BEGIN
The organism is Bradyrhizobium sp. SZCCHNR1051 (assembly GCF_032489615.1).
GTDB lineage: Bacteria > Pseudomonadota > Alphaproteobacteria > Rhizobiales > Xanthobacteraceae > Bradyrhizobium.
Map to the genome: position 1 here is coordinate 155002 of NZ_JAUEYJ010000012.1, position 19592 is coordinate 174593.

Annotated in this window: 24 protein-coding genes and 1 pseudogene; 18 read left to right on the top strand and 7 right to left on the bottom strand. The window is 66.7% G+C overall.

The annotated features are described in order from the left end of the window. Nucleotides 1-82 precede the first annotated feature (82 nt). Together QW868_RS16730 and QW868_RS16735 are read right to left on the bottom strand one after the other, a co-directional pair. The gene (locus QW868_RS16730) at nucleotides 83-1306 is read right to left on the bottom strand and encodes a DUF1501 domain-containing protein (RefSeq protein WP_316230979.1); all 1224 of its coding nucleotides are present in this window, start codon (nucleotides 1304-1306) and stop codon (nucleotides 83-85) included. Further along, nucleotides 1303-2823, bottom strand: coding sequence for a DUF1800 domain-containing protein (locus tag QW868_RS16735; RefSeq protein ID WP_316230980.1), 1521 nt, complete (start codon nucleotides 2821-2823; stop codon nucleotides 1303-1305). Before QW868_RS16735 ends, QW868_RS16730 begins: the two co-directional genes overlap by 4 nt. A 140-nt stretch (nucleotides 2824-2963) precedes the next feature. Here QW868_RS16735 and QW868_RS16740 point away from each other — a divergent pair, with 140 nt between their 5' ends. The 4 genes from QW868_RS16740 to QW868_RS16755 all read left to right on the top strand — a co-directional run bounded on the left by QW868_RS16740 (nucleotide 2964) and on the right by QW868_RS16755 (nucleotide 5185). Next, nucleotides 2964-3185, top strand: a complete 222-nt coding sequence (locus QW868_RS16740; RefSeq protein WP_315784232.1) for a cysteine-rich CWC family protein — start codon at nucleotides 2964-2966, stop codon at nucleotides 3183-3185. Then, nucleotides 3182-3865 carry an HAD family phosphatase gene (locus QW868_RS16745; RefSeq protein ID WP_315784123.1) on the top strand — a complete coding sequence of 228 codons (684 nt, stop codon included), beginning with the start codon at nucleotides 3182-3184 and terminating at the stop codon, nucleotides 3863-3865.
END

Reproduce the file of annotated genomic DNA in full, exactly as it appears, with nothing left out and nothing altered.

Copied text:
The organism is Bradyrhizobium sp. SZCCHNR1051 (assembly GCF_032489615.1).
GTDB lineage: Bacteria > Pseudomonadota > Alphaproteobacteria > Rhizobiales > Xanthobacteraceae > Bradyrhizobium.
Map to the genome: position 1 here is coordinate 155002 of NZ_JAUEYJ010000012.1, position 19592 is coordinate 174593.

Annotated in this window: 24 protein-coding genes and 1 pseudogene; 18 read left to right on the top strand and 7 right to left on the bottom strand. The window is 66.7% G+C overall.

The annotated features are described in order from the left end of the window. Nucleotides 1-82 precede the first annotated feature (82 nt). Together QW868_RS16730 and QW868_RS16735 are read right to left on the bottom strand one after the other, a co-directional pair. The gene (locus QW868_RS16730) at nucleotides 83-1306 is read right to left on the bottom strand and encodes a DUF1501 domain-containing protein (RefSeq protein WP_316230979.1); all 1224 of its coding nucleotides are present in this window, start codon (nucleotides 1304-1306) and stop codon (nucleotides 83-85) included. Further along, nucleotides 1303-2823, bottom strand: coding sequence for a DUF1800 domain-containing protein (locus tag QW868_RS16735; RefSeq protein ID WP_316230980.1), 1521 nt, complete (start codon nucleotides 2821-2823; stop codon nucleotides 1303-1305). Before QW868_RS16735 ends, QW868_RS16730 begins: the two co-directional genes overlap by 4 nt. A 140-nt stretch (nucleotides 2824-2963) precedes the next feature. Here QW868_RS16735 and QW868_RS16740 point away from each other — a divergent pair, with 140 nt between their 5' ends. The 4 genes from QW868_RS16740 to QW868_RS16755 all read left to right on the top strand — a co-directional run bounded on the left by QW868_RS16740 (nucleotide 2964) and on the right by QW868_RS16755 (nucleotide 5185). Next, nucleotides 2964-3185, top strand: a complete 222-nt coding sequence (locus QW868_RS16740; RefSeq protein WP_315784232.1) for a cysteine-rich CWC family protein — start codon at nucleotides 2964-2966, stop codon at nucleotides 3183-3185. Then, nucleotides 3182-3865 carry an HAD family phosphatase gene (locus QW868_RS16745; RefSeq protein ID WP_315784123.1) on the top strand — a complete coding sequence of 228 codons (684 nt, stop codon included), beginning with the start codon at nucleotides 3182-3184 and terminating at the stop codon, nucleotides 3863-3865.